Narcolepsy is caused by a decrease in...

orexin production in the lateral hypothalamus.

176

Narcolepsy is associated with (3):

1. hypnagogic/hypnopompic hallucinations 2. nocturnal and narcoleptic episodes that begin with REM 3. cataplexy

177

Cataplexy is...

loss of all muscle tone following a strong emotional stimulus, such as laughter)

178

Treatment for Narcolepsy:

-daytime stimulants (amphetamines, modafinil) -nighttime sodium oxybate (GHB)

179

Substance use disorder is defined as a maladaptive pattern of substance use defined as 2 or more of the following signs in one year:

-tolerance -withdrawal -substance taken in larger amounts or over longer time, than desired -persistant desire/unsuccessful attempts to cut down -significant energy spent obtaining, using or recovering from substance -importnat social, occupational or recreational activities reduced -continued use in spite of the knowledge that it causes a problem -craving -recurrent use in physically dangerous situations -failure to fulfill major obligations at work, school, home -social/interpersonal conflicts

180

6 Stages of Change in overcoming substance abuse

1. Precontemplation 2. Contemplation 3. Preparation/determination 4. Action/willpower 5. Maintenance 6. Relapse

181

Nonspecific symptoms of intoxication with a depressant

-mood elevation -decreased anxiety -sedation -behavioral disinhibition -respiratory depression

182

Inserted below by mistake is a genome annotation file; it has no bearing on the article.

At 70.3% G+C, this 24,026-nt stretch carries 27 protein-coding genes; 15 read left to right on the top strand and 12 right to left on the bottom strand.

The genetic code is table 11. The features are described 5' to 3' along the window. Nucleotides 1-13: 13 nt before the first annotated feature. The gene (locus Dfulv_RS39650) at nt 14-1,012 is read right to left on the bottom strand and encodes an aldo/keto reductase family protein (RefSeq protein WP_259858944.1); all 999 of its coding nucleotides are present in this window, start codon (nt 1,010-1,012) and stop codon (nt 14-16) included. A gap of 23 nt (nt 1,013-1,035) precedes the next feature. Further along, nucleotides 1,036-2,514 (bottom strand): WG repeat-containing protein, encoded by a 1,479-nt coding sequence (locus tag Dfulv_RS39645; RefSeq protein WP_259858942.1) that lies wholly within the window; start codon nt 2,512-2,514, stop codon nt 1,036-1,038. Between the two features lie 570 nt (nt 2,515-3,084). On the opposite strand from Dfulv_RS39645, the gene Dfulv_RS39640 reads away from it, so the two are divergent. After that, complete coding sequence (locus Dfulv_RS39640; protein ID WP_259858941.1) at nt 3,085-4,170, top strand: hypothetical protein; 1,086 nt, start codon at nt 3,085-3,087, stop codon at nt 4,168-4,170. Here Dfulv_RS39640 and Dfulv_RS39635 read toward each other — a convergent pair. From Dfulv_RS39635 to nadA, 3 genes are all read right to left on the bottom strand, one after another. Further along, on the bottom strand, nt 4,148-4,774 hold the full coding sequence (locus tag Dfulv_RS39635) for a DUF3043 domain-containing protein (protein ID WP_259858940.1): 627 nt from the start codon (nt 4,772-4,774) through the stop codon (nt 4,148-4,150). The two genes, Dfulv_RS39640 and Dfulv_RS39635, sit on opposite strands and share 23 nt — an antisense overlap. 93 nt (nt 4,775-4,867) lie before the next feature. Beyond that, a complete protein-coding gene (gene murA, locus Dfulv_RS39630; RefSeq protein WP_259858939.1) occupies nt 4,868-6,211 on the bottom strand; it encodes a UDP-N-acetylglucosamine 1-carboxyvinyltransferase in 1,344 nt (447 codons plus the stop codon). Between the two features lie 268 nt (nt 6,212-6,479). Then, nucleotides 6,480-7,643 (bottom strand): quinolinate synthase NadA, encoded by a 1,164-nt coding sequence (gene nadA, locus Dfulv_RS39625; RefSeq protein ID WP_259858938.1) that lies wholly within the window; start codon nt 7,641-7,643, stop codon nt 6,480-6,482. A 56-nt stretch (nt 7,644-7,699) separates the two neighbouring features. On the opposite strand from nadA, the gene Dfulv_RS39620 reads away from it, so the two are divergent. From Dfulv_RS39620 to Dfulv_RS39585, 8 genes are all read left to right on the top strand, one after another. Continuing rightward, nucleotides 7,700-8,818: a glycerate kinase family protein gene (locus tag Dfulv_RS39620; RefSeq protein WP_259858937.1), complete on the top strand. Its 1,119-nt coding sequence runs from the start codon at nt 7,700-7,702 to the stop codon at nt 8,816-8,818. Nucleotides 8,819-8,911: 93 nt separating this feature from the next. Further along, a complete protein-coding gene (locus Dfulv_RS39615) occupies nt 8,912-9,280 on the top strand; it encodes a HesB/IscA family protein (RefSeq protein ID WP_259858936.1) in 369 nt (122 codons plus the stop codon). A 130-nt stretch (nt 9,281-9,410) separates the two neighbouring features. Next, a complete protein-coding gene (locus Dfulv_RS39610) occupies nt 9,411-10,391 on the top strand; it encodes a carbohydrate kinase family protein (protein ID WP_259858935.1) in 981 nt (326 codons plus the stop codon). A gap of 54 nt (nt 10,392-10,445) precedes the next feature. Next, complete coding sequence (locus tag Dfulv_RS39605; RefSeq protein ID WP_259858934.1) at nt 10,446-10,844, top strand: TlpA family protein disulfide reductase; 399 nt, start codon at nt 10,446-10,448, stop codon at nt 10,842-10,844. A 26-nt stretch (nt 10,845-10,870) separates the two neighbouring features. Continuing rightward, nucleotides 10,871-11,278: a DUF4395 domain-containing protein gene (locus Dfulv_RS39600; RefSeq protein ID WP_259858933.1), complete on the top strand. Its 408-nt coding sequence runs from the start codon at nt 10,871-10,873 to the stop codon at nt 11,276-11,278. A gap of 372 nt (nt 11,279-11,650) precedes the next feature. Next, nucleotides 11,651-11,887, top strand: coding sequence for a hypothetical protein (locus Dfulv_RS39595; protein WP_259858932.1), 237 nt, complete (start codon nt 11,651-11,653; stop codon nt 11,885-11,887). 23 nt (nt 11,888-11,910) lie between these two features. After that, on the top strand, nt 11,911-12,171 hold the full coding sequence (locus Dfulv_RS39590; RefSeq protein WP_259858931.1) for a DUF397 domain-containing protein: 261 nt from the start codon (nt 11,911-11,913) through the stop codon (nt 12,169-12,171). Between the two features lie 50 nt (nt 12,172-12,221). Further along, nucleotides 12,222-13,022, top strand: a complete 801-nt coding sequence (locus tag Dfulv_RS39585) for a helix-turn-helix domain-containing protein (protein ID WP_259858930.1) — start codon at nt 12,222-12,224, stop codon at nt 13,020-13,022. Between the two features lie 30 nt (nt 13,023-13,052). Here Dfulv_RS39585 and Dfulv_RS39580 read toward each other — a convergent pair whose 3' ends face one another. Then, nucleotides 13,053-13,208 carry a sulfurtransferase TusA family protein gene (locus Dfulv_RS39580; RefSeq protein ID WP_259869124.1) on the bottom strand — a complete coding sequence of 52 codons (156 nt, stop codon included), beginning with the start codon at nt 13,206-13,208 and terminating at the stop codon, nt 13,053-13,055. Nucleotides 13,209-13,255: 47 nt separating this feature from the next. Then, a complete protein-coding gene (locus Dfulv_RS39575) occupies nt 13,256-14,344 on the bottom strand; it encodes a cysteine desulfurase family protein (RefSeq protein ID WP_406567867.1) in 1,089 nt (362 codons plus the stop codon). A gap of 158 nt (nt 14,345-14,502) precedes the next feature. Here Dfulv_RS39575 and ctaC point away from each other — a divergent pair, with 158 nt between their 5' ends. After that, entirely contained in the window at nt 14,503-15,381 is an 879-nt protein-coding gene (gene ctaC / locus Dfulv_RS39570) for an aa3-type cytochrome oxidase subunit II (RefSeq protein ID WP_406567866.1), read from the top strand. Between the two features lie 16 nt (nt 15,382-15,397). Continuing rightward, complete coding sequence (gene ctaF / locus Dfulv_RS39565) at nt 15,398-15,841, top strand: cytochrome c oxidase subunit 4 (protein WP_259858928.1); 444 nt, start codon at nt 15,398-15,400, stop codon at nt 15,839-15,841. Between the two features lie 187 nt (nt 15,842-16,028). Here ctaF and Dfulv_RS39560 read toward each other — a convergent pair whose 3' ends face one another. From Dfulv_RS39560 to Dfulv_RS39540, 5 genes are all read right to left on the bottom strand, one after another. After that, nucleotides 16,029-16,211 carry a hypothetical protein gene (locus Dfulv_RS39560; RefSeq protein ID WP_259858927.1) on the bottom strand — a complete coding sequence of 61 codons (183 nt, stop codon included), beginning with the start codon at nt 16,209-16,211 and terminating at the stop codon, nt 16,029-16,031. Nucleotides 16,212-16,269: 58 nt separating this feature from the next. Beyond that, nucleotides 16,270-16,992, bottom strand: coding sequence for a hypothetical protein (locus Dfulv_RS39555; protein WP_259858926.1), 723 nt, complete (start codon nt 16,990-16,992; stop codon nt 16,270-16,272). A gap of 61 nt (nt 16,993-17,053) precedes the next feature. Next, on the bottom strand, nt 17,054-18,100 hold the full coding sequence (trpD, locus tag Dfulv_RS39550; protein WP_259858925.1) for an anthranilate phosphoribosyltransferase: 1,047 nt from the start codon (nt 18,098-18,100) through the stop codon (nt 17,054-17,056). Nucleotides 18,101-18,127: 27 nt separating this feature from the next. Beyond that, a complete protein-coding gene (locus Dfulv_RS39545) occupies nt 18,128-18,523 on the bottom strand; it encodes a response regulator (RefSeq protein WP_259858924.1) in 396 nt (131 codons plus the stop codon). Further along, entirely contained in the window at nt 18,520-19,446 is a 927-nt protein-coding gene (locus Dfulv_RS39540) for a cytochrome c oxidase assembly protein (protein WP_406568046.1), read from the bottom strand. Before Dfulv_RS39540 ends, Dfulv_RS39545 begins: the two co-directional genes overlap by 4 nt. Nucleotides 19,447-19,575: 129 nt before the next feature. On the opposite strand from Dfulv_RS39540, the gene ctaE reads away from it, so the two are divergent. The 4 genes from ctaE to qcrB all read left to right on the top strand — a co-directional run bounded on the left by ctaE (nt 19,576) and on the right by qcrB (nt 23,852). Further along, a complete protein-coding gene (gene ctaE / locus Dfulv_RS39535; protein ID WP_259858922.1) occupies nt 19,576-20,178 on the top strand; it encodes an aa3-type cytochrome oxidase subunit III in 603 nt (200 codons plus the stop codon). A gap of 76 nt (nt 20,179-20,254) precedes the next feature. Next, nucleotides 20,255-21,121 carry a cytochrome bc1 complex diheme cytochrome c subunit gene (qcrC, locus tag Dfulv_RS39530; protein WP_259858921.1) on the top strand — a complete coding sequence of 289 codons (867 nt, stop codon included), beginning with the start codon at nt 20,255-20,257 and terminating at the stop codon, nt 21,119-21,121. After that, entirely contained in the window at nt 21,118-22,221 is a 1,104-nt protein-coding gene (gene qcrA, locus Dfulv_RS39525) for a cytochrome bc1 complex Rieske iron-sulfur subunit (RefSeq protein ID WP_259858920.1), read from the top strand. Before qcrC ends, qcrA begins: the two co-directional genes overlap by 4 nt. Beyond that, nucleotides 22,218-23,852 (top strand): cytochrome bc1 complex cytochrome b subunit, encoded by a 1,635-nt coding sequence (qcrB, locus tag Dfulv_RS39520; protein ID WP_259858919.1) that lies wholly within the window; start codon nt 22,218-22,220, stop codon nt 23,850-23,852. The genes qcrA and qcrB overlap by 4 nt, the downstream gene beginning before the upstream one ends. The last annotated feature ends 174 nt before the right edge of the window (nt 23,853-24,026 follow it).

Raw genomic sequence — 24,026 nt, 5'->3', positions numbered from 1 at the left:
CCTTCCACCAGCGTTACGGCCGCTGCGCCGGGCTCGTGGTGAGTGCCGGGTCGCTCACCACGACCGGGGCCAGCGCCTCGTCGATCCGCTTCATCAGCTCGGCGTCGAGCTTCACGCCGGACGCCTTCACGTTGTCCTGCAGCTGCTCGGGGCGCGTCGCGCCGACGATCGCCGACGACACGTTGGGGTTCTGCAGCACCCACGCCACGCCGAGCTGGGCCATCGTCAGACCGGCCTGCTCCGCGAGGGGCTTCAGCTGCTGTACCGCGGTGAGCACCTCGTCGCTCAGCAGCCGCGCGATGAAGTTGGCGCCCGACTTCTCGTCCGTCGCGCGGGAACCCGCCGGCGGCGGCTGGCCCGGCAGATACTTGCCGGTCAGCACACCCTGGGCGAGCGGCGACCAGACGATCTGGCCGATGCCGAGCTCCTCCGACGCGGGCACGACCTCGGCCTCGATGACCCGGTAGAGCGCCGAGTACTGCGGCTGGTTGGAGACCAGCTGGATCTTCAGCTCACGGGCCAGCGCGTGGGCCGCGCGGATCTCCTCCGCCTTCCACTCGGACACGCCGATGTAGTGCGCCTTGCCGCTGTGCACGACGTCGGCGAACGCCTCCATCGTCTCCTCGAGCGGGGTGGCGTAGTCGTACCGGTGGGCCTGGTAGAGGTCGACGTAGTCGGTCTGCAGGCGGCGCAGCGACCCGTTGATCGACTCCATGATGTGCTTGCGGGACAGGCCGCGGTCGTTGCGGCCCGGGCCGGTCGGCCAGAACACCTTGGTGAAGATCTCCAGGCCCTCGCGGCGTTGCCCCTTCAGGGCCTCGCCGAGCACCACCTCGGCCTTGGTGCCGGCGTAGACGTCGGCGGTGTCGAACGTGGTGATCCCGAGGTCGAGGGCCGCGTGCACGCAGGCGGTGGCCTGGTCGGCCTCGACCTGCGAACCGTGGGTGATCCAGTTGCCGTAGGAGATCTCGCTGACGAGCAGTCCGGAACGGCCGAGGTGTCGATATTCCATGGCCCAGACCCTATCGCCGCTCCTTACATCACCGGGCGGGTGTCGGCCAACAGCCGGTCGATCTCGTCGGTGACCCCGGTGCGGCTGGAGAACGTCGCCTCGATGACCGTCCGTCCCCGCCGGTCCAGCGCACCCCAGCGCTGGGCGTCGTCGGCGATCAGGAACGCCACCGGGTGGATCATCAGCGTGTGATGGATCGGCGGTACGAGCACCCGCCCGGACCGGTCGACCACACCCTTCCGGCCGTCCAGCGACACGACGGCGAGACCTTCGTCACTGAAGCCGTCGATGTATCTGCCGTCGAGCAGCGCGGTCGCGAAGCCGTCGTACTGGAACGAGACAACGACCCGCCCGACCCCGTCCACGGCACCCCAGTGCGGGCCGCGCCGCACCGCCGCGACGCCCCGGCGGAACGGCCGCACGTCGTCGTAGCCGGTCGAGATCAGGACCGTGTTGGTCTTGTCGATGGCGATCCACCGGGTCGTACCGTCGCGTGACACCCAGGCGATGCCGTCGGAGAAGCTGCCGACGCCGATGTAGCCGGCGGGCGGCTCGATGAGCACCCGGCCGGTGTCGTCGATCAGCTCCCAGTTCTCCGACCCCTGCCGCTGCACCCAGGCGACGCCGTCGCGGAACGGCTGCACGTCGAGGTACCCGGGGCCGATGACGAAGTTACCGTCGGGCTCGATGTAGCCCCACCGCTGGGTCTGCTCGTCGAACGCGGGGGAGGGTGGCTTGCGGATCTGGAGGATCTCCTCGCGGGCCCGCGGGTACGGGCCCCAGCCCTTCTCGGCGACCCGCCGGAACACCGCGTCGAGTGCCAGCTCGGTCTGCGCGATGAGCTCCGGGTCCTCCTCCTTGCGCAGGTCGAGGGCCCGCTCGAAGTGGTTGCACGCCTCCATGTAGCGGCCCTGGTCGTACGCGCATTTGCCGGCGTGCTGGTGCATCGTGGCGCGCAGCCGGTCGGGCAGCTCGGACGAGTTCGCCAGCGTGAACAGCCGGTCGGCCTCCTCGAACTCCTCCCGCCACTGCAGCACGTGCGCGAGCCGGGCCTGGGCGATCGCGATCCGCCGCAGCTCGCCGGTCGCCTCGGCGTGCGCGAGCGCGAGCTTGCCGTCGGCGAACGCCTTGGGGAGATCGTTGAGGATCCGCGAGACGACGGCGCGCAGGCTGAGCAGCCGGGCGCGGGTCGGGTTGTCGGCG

Nonspecific symptoms of withdrawal from a depressant

-anxiety -tremor -seizures -insomnia

183

Depressants (4)

-alcohol -opioids -barbituates -benzodiazepines

184

Symptoms of alcohol toxicity

-emotional lability -slurred speech -ataxia -coma -blackouts

185

A sensitive indicator of alcohol use is...

serum gamma-glutamyltransferase (GGT).

186

Symptoms of alcohol withdrawal

-if severe, can cause autonomic hyperactivity and DTs

187

Treatment for DTs from alcohol withdrawal

benzodiazepines

188

Symptoms of opioid intoxication

-euphoria -respiratory/CNS depression -decreased gag reflex -pupillary constriction -seizure

189

Treatment for Opioid intoxication

Naloxone, Naltrexone

190

Symptoms of Opioid withdrawal

-sweating -dilated pupils -piloerection -fever -rhinorrhea -yawning -nausea -stomach cramps -diarrhea

191

Treatment for opioid withdrawal

-methadone -buprenorphine

192

Symptoms of Barbituate intoxication

-low safety margin -marked respiratory depression

193

Treatment of Barbituate intoxication

-assist respiration -increase BP

194

Symptoms of Barbituate withdrawal

-delirium -CV collapse

195

Symptoms of benzodiazepine intoxication

-greater safety margin -ataxia -minor respiratory depression

196

Treatment of benzodiazepine intoxication

supportive; consider flumazenil (competitive benzodiazepine antagonist)

197

Symptoms of withdrawal from Benzodiazepines

-sleep disturbance -depression -rebound anxiety -seizure

198

Nonspecific symptoms of stimulant intoxication